Drought, desertification and drylands biodiversity

Photo by Micaela Parente on Unsplash 

Desertification and drought are threatening lives and livelihoods. Harnessing dryland biodiversity in ecosystem restoration could help communities to respond to this threat as well as mitigate against and adapt to the related negative effects of climate change.

The 17th June is the World Day to Combat Desertification and Drought, which this year focuses on ‘Food. Feed. Fibre.’ and the links between consumption and land.

Drylands and Desertification

Drylands (arid, semi-arid and dry sub-humid areas) make up around 40% of the world’s land area and are areas of economic, social and environmental importance. They are home to more than two billion people in both rural and urban communities, including some of the world’s biggest cities, like New Delhi.

They can be biodiverse, productive landscapes; the first global assessment of dryland forests found that drylands include two thirds of the land area of 7 biodiversity hot spots and contain 1.1 billion hectares of forest, corresponding to over a quarter of the world’s forest area.

However, many drylands are rapidly degrading due to climatic variations and human activities such as deforestation and unsustainable land use. This degradation is also known as desertification.

Today, more than two billion hectares of previously productive land is degraded. Each year, 12 million hectares of land capable of producing 20 million tonnes of grain are lost due to drought and desertification.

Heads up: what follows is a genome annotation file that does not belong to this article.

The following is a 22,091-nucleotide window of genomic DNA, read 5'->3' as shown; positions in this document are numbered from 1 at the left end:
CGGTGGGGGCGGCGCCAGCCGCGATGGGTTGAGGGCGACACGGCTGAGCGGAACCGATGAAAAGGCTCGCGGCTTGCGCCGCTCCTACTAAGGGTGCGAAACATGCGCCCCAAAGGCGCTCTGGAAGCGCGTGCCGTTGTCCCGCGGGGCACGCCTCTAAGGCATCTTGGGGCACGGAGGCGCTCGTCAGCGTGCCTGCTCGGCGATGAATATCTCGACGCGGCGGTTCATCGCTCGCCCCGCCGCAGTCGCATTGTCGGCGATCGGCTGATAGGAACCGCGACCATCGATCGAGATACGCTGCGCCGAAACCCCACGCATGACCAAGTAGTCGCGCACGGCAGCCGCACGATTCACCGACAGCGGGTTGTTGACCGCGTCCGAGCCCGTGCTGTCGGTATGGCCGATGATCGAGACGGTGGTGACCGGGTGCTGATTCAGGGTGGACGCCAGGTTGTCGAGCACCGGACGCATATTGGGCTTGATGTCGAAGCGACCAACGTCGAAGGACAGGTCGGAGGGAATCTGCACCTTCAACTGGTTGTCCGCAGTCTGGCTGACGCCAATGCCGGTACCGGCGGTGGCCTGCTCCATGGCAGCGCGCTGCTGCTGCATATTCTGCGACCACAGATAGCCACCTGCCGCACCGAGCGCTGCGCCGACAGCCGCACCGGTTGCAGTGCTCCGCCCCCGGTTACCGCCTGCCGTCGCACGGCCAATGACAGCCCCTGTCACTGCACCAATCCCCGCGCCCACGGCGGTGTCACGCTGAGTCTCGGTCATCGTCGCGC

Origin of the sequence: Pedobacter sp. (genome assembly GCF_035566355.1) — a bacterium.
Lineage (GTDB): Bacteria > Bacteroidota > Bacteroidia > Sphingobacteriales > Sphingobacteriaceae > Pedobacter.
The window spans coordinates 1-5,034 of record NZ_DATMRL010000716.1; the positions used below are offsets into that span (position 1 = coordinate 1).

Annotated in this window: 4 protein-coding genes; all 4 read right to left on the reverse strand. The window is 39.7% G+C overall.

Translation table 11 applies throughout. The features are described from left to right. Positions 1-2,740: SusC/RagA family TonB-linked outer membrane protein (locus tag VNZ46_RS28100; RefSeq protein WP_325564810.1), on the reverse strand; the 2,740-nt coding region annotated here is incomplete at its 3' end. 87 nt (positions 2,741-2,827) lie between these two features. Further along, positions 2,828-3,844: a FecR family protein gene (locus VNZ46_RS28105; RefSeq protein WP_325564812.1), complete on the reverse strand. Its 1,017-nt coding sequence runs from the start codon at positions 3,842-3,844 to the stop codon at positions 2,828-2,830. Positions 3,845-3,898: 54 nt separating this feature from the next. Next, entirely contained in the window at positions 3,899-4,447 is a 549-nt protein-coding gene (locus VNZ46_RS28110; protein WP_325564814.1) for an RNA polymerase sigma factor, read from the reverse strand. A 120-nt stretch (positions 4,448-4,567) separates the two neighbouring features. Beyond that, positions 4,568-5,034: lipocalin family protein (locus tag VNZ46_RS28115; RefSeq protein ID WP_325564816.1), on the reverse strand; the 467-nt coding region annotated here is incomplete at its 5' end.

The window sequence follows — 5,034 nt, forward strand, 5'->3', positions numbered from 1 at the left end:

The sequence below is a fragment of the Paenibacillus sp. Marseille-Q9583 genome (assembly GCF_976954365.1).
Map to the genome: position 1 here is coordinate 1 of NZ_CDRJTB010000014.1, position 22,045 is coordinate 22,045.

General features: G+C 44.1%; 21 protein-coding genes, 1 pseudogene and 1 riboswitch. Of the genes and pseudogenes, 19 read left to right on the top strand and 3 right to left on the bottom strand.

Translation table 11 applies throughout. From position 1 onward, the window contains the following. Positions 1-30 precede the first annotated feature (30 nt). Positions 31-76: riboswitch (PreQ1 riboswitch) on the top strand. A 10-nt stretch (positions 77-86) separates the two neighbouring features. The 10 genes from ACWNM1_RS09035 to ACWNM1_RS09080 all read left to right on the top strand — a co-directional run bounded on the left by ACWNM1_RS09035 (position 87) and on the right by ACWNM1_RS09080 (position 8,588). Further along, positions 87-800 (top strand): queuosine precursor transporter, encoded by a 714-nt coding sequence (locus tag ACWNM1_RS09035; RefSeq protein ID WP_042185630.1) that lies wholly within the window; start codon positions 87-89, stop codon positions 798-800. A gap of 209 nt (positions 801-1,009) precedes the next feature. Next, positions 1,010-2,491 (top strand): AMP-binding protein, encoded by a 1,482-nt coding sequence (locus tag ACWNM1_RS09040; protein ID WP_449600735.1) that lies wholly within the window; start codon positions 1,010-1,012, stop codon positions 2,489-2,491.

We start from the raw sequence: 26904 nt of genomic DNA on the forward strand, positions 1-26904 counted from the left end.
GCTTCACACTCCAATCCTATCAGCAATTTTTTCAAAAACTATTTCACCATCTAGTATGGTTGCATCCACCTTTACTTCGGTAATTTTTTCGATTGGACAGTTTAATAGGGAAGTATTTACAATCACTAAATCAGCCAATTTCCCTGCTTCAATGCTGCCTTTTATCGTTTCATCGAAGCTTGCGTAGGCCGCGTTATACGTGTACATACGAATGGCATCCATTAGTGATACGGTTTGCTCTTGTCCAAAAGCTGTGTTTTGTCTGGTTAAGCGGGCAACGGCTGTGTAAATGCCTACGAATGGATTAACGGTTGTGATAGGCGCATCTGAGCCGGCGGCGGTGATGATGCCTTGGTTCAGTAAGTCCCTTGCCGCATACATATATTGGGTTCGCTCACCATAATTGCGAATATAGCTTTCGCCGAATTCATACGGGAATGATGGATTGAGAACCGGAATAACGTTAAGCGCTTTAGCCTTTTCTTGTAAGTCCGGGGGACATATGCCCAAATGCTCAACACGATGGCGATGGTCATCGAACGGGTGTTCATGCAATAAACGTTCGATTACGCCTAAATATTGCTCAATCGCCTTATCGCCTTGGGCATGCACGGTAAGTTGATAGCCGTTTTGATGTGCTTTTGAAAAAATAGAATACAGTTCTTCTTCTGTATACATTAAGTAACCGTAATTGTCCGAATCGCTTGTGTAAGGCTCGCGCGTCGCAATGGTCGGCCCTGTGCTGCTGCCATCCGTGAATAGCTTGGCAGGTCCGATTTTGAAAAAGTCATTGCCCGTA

Desertification is also exacerbated by drought, with an average of 70 countries affected by droughts each year.

Compounding vulnerabilities

Drought and desertification exacerbate people’s vulnerabilities. ‘Global Drylands: A UN system wide report’ states that “90% of people supported by drylands live in developing countries where women and children are most vulnerable to the impacts of land degradation and drought.”

The report is clear that many dryland populations have developed resilience based on historic and current adaptive knowledge and skills. However, that resilience can come at a cost: “Assets are sold to avert hunger; alternative incomes are sought through migration; famine foods are searched out from trees and bushes; animals are lost; and infant and child mortality peak until the rain recovers and a harvest is secured.”

The UN Convention on Combatting Desertification estimates that the combination of poor land health, biodiversity loss, and the effects of climate change has caused environmental shifts that could force up to 700 million people to migrate by 2050.

The way ahead

As is so often the case, many solutions lie in nature. Positively harnessing biodiversity in ecosystem restoration measures could help to combat drought and desertification and improve human wellbeing.

  • ‘Land Restoration for Achieving the Sustainable Development Goals’ notes that considering species’ functions is key to effective ecosystem restoration. For example, in areas that are expected to become drier, using drought-adapted and fire-resilient species can increase ecosystems’ resilience to hazards and disasters.
  • The State of the World’s Forests 2020 found that the resilience of human food systems, including their capacity to adapt to future change, depends on biodiversity – “including dryland-adapted shrub and tree species that help combat desertification”.
  • The Great Green Wall for the Sahara and Sahel is an international initiative. One example of the ongoing work is that of Action Against Desertification (AAD), which provides on-the-ground support and has brought 53,000 hectares of degraded lands under restoration in five years. AAD use plant knowledge to prioritise plant species that are well-adapted and useful to the communities. This expertise is key to their success, including in building community involvement.

Ecosystem restoration is key to combatting desertification and drought, as part of a wider sustainable land-use plan.

By working with drylands biodiversity, ecosystem restoration can have positive effects on reducing poverty, achieving food, feed and nutrition security and enhancing resilience for the future.

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